January is best known for the Quadrantids, which have the potential of being the best shower of the year. Unfortunately, this shower is short lived and occurs during some of the worst weather in the northern hemisphere. Due to the high northern declination (celestial latitude) and short summer nights, little of this activity can be seen south of the equator. There are many very minor showers active throughout the month. Unfortunately, most of these produce less than 1 shower member per hour and do not add much to the overall activity total. Activity gets interesting as seen from the Southern Hemisphere as ill-defined radiants in Vela, Carina, and Crux become active this month. This activity occurs during the entire first quarter of the year and moves eastward into Centaurus in February and ends in March with activity in Norma and Lupus. Sporadic rates are generally similar in both hemispheres this month. Sporadic rates are falling though for observers in the Northern Hemisphere and rising as seen from the Southern Hemisphere.
During this period, the moon waxes from being half illuminated to nearly full by the end of the period. This weekend the waxing gibbous moon will set during the early morning hours and will not interfere with meteor watching in the hours just prior to dawn when activity is most plentiful. The estimated total hourly rates for evening observers this week should be near 3 as seen from mid-northern latitudes (45N) and 3 as seen from tropical southern locations (25S) For morning observers, the estimated total hourly rates should be near 13 as seen from mid-northern latitudes (45N) and 9 as seen from tropical southern locations (25S). The actual rates will also depend on factors such as personal light and motion perception, local weather conditions, alertness, and experience in watching meteor activity. Rates are reduced during this due to interfering moonlight. Note that the hourly rates listed below are estimates as viewed from dark sky sites away from urban light sources. Observers viewing from urban areas will see less activity as only the brighter meteors will be visible from such locations.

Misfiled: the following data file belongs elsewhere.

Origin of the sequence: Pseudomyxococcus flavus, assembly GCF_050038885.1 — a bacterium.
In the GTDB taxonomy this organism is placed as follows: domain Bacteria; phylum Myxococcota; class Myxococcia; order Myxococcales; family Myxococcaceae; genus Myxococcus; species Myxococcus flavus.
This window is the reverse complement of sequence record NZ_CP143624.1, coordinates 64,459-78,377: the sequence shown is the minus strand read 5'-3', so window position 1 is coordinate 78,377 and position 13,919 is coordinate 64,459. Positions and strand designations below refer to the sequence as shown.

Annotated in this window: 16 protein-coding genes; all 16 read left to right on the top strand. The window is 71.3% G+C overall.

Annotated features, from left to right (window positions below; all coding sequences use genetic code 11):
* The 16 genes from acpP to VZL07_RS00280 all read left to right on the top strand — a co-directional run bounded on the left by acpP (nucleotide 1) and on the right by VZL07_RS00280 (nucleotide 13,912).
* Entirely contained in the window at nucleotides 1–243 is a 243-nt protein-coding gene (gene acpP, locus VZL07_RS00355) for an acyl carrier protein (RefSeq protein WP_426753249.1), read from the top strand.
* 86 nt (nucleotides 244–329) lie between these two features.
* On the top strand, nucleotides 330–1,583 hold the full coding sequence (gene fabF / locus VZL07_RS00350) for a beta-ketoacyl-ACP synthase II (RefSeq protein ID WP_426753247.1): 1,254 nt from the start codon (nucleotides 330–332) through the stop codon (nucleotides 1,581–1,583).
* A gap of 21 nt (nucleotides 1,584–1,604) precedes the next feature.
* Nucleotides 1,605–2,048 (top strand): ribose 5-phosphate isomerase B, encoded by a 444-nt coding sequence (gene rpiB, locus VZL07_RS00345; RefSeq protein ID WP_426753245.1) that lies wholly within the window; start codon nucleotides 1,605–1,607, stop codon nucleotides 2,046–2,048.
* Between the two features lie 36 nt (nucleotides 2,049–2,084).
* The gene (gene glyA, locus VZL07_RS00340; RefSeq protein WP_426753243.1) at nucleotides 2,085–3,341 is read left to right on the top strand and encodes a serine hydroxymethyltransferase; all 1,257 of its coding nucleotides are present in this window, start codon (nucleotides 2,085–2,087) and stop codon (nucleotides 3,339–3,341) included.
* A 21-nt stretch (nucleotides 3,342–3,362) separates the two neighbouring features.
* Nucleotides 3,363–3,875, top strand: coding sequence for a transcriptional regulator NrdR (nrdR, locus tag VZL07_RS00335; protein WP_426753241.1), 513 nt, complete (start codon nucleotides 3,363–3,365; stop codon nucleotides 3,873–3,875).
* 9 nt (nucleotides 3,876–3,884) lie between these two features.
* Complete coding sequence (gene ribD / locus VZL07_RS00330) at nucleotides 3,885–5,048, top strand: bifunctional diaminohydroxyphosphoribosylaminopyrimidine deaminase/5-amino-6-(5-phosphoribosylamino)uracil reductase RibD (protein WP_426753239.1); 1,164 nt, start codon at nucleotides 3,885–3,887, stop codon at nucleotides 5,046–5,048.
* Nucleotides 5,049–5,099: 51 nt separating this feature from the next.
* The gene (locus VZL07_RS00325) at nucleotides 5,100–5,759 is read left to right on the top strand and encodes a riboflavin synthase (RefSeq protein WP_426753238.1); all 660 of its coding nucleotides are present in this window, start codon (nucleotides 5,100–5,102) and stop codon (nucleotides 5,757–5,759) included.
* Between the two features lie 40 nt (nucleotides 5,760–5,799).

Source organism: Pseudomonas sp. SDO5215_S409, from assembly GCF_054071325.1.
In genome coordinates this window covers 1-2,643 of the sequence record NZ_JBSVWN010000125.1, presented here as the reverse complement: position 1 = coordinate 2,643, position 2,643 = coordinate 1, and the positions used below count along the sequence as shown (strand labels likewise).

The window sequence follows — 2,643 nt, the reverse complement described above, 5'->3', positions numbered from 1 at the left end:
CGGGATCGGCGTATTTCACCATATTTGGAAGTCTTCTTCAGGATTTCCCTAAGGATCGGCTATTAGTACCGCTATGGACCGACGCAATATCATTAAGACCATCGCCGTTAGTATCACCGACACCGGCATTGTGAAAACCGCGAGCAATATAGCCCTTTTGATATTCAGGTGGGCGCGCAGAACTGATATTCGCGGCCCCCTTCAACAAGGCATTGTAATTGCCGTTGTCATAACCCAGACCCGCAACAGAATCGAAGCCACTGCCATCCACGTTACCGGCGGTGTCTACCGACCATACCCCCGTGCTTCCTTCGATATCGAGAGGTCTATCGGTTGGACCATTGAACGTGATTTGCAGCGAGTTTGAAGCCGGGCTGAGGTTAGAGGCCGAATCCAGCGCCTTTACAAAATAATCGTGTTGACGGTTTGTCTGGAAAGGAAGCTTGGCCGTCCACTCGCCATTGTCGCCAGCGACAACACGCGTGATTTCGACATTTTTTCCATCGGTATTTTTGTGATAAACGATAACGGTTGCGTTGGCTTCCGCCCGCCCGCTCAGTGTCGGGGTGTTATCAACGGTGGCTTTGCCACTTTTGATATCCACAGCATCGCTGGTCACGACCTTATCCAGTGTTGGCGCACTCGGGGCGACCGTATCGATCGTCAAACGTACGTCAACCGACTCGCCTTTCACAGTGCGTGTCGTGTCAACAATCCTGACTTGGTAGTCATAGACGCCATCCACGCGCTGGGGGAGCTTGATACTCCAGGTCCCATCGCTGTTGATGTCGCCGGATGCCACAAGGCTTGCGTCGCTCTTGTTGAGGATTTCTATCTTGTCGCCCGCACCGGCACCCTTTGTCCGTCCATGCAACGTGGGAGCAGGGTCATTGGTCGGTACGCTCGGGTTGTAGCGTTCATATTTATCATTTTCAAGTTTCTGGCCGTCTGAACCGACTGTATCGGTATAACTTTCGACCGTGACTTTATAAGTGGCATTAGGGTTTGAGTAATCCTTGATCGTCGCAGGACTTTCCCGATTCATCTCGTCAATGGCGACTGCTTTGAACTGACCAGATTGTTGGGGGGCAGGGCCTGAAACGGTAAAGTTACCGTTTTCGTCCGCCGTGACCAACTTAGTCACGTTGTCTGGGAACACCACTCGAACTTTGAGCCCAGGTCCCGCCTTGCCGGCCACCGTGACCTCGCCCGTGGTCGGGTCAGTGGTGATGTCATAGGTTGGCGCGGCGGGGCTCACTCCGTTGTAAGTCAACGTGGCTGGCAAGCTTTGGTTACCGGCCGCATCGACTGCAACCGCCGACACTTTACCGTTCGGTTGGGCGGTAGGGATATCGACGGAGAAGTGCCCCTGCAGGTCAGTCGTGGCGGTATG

The radiant (the area of the sky where meteors appear to shoot from) positions and rates listed below are exact for Saturday night/Sunday morning December 31/January 1. These positions do not change greatly day to day so the listed coordinates may be used during this entire period. Most star atlases (available at science stores and planetariums) will provide maps with grid lines of the celestial coordinates so that you may find out exactly where these positions are located in the sky. I have also included charts of the sky that display the radiant positions for evening, midnight, and morning. The center of each chart is the sky directly overhead at the appropriate hour. These charts are oriented for facing south but can be used for any direction by rotating the charts to the desired direction. A planisphere or computer planetarium program is also useful in showing the sky at any time of night on any date of the year. Activity from each radiant is best seen when it is positioned highest in the sky, either due north or south along the meridian, depending on your latitude. It must be remembered that meteor activity is rarely seen at the radiant position. Rather they shoot outwards from the radiant, so it is best to center your field of view so that the radiant lies at the edge and not the center. Viewing there will allow you to easily trace the path of each meteor back to the radiant (if it is a shower member) or in another direction if it is sporadic. Meteor activity is not seen from radiants that are located far below the horizon. The positions below are listed in a west to east manner in order of right ascension (celestial longitude). The positions listed first are located further west therefore are accessible earlier in the night while those listed further down the list rise later in the night.
These sources of meteoric activity are expected to be active this week.